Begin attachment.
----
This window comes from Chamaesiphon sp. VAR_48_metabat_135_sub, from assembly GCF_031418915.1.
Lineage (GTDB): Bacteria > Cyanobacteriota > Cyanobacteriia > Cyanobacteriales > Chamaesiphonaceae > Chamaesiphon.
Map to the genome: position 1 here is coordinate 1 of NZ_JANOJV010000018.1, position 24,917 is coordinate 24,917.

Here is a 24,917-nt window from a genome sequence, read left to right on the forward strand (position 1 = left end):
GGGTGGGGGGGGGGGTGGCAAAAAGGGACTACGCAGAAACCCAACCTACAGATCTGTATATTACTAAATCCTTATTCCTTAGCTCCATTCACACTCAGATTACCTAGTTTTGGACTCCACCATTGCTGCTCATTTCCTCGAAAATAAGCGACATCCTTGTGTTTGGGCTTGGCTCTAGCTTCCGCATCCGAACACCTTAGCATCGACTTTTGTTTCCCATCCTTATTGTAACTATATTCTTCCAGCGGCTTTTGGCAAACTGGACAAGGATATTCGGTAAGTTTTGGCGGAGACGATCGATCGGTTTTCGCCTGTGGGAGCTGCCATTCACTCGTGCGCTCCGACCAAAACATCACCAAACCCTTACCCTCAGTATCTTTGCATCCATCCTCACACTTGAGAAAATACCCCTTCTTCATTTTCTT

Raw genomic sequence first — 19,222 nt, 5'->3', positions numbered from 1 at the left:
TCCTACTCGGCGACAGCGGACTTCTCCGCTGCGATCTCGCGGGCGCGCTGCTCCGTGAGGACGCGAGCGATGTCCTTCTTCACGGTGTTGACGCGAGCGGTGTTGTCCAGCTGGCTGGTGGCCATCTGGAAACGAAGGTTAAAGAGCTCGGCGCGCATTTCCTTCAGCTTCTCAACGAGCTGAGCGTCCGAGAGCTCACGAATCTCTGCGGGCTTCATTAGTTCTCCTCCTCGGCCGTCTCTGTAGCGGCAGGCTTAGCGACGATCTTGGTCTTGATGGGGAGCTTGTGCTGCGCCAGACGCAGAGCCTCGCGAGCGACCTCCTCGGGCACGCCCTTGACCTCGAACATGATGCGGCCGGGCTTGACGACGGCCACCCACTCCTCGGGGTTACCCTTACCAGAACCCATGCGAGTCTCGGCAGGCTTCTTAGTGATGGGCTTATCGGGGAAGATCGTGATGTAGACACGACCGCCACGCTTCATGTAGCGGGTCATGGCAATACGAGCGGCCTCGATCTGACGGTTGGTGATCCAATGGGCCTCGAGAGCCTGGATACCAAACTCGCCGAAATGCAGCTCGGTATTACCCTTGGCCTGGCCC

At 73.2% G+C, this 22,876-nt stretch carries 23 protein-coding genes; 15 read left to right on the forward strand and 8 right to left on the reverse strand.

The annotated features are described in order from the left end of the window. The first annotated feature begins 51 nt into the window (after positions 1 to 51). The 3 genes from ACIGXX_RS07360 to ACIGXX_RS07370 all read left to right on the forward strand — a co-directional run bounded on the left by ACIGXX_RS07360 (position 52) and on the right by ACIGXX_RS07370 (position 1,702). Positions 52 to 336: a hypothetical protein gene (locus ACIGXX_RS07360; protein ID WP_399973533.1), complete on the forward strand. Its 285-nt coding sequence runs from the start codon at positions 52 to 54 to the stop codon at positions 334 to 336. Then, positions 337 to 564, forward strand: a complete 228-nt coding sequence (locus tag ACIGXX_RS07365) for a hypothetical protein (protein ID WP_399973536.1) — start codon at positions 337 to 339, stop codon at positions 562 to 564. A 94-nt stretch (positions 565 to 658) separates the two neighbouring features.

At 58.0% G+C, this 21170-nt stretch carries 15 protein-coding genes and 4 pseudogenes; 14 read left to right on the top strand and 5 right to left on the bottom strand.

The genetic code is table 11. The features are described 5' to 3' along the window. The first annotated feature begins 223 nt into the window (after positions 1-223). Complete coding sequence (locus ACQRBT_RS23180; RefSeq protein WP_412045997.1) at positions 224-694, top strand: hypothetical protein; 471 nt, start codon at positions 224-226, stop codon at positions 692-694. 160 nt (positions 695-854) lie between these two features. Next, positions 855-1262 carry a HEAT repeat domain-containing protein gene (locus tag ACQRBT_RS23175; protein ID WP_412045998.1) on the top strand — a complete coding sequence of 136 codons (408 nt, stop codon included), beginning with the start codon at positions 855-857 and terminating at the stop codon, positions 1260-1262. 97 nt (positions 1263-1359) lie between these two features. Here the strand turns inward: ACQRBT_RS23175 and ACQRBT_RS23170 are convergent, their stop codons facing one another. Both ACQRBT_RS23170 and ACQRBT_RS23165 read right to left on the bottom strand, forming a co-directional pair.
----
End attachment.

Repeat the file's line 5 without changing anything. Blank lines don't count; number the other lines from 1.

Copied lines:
GGGTGGGGGGGGGGGTGGCAAAAAGGGACTACGCAGAAACCCAACCTACAGATCTGTATATTACTAAATCCTTATTCCTTAGCTCCATTCACACTCAGATTACCTAGTTTTGGACTCCACCATTGCTGCTCATTTCCTCGAAAATAAGCGACATCCTTGTGTTTGGGCTTGGCTCTAGCTTCCGCATCCGAACACCTTAGCATCGACTTTTGTTTCCCATCCTTATTGTAACTATATTCTTCCAGCGGCTTTTGGCAAACTGGACAAGGATATTCGGTAAGTTTTGGCGGAGACGATCGATCGGTTTTCGCCTGTGGGAGCTGCCATTCACTCGTGCGCTCCGACCAAAACATCACCAAACCCTTACCCTCAGTATCTTTGCATCCATCCTCACACTTGAGAAAATACCCCTTCTTCATTTTCTT